31 Days of Fright: The Stepfather

Jerry Blake, needing a little work on his poker face.

Jerry Blake, needing a little work on his poker face.

This January, in support of the Toronto Rape Crisis Centre / Multicultural Women Against Rape, friends and family have raised over $1,000, which means I have to watch and write about thirty-one horror movies. I’ll watch (on average) one movie a night, many of them requested by donors, after which I’ll write some things about said movies on this website. Be forewarned that all such write-ups will contain spoilers! The penultimate movie in my January screenings is The Stepfather, directed by Joseph Ruben (Breaking Away, Sleeping with the Enemy, The Good Son). This was the final “free space” film of the viewings, and one I watched mainly due to the presence of one of my favourite character actors, Terry O’Quinn (John Locke himself!). The Stepfather was rented from Queen Video.

What happens:

Much like It Follows, The Stepfather opens on a suburban American street, though with much larger houses than that other film. A bearded man in a washroom removes his glasses and bloodstained clothing, stripping down naked. After showering, he shaves and puts in new contacts, then puts on a nice suit. As he appraises himself in the mirror, the man is revealed to be actor Terry O’Quinn. Leaving the washroom, he places a child’s toy into the proper storage box, then walks downstairs past a scene of utter carnage in the front room. An entire family has been murdered – even a little child with a teddy bear is drenched in blood. The man opens the front door, picks up the morning newspaper, and strolls whistling down the street. He boards a ferry and as soon as it enters open waters, he shoves his suitcase into the drink.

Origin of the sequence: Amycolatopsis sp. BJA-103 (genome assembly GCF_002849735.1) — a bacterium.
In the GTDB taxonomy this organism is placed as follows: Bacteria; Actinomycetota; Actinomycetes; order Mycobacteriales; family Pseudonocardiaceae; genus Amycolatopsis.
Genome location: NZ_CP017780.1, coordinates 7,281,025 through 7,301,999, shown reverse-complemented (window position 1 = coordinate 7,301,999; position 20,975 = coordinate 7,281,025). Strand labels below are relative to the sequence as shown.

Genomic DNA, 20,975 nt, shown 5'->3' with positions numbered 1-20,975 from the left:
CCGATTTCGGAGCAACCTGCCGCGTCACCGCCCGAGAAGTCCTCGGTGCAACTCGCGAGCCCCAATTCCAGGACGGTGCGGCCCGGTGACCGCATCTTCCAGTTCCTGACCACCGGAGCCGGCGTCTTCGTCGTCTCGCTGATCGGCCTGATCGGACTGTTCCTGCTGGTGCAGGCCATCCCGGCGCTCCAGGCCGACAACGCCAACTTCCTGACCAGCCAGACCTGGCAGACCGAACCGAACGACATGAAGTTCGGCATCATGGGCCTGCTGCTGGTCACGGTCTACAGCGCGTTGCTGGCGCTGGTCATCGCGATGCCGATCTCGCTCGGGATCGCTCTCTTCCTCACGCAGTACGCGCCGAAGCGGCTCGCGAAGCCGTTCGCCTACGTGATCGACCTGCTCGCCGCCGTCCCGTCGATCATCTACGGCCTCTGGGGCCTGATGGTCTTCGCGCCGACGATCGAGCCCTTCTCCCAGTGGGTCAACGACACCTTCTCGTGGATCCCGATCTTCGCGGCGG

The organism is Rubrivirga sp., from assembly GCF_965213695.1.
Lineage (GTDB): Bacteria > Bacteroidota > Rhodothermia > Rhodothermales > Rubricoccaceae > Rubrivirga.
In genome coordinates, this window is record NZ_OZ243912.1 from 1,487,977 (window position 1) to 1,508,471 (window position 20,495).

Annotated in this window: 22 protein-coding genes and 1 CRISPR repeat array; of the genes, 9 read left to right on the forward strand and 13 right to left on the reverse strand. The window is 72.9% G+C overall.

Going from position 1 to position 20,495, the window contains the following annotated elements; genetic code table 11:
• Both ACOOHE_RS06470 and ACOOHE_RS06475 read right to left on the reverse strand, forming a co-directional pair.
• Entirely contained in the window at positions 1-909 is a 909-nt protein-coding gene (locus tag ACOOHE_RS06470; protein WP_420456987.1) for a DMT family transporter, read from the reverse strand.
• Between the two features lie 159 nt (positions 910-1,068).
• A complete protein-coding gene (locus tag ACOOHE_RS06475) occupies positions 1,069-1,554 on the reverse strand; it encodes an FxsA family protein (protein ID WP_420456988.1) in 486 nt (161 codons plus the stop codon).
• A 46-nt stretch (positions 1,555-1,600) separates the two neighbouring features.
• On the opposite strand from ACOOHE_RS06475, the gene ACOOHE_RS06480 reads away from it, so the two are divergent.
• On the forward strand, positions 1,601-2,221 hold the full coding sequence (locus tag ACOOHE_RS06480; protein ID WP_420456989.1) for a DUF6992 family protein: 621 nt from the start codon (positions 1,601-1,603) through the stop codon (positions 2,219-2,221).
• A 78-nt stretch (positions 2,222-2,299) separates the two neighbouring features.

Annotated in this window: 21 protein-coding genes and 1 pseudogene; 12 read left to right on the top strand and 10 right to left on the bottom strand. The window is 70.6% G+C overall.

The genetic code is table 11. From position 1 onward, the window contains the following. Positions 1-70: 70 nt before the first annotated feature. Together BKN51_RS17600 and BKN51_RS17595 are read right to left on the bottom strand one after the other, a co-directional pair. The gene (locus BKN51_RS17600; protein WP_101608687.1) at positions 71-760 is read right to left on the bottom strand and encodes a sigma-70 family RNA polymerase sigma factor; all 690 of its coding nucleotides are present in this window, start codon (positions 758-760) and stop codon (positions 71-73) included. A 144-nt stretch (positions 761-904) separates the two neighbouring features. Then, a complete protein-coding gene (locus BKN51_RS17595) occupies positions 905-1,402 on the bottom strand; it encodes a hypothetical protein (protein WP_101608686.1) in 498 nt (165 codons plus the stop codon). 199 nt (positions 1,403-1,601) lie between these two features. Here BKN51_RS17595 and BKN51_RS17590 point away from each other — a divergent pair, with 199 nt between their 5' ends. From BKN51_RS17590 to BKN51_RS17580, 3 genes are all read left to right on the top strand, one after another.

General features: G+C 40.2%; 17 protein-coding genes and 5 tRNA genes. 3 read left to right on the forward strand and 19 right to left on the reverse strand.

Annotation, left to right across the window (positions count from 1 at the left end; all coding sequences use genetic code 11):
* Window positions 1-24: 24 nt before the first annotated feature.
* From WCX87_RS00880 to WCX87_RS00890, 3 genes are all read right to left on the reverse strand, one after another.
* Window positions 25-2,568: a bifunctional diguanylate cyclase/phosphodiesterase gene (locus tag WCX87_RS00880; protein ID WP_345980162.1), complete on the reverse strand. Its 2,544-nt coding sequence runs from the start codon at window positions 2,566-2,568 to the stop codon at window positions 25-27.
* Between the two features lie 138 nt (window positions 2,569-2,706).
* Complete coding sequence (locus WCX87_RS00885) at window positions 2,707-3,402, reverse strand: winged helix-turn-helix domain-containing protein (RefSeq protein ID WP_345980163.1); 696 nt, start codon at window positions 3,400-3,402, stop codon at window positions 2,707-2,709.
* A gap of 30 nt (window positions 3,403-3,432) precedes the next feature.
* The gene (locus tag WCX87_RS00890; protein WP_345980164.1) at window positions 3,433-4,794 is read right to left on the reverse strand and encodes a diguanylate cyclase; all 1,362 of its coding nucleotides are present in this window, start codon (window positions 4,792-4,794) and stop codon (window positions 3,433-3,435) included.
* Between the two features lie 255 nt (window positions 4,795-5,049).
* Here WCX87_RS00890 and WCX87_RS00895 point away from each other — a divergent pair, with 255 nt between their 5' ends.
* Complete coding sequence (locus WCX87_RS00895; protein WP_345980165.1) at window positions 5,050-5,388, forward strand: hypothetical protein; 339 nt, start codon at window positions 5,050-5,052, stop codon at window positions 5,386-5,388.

Jerry Blake, fresh from a Jaws-themed costume party, I can only assume.

Jerry Blake, fresh from a Jaws-themed costume party, I can only assume.

The film moves forward one year. In Oakridge, Washington, sixteen-year-old Stephanie Main (Jill Schoelen) bikes her way back to her large house. In the backyard, her mother, Susan (Shelley Hack), has been raking leaves. The two of them playfully engage in a leaf fight until Jerry Blake (Terry O’Quinn) arrives home. Jerry is Stephanie’s new stepfather (hey, that’s the name of this film!), and he greets his wife with a big sloppy kiss. He also has a surprise for Stephanie: he’s bought her a puppy. As Stephanie scratches the new dog behind his ears, Jerry pets the girl’s arm, saying, “That’s my girl.” Stephanie blanches and backs away. (I’m right there with you, Steph.)

Once Stephanie runs inside, Jerry worries aloud to Susan that Stephanie might think he’s trying to buy her love with the puppy. Susan reassures him that’s not the case. “The puppy was perfect,” she says. “You’re perfect.” Stephanie, wearing a sheep-patterned sweater, visits her therapist, Dr. Bondurant (Charles Lanyer), while Jerry Blake leans against his car in the parking lot outside. Pacing the room like a caged jaguar, Stephanie expresses her baseless (?) fears of her new stepfather. Dr. Bondurant worries because Stephanie has been acting out in school ever since her biological father died a year ago. She’s racked up a number of suspensions in just a short amount of time. During the car ride home, Jerry suggests to his stepdaughter that they both make an effort to try to get along better, and that she make an effort to do better in school. As soon as she agrees, the film cuts to Stephanie and another girl battling each other in art class. The other students jeer until a teacher breaks up the fight and sends Stephanie to the principal’s office.

We next see Jerry Blake on the job with American Eagle Realty. He shows a house to a couple with a young daughter. Jerry pushes the girl on the swing set in the backyard and tells her about his “daughter,” Stephanie, who goes to high school. When the girl says she’s in the third grade, Jerry muses, “I remember when Jill was in third grade,” and the girl catches his inconsistency. Jerry later arrives home to find Stephanie (not Jill) has been expelled from school. At first, he’s in disbelief – “Girls don’t get expelled.” – but then he’s disappointed. Stephanie suggests that boarding school is an option, but Jerry won’t hear of it. He believes boarding school would divide the family: “It’s not a family without children.” Later on, Stephanie speaks with her friend Karen (Robyn Stevan) on the phone and describes her stepfather, “Scary Jerry,” and his obsession with being like the perfect families you see on television. (Interestingly enough, we next see Jerry enjoying an episode of Mr. Ed.) Susan enters and she and her daughter have a heart-to-heart about the loss of her dad. She pleads for Stephanie to give Jerry “a chance.”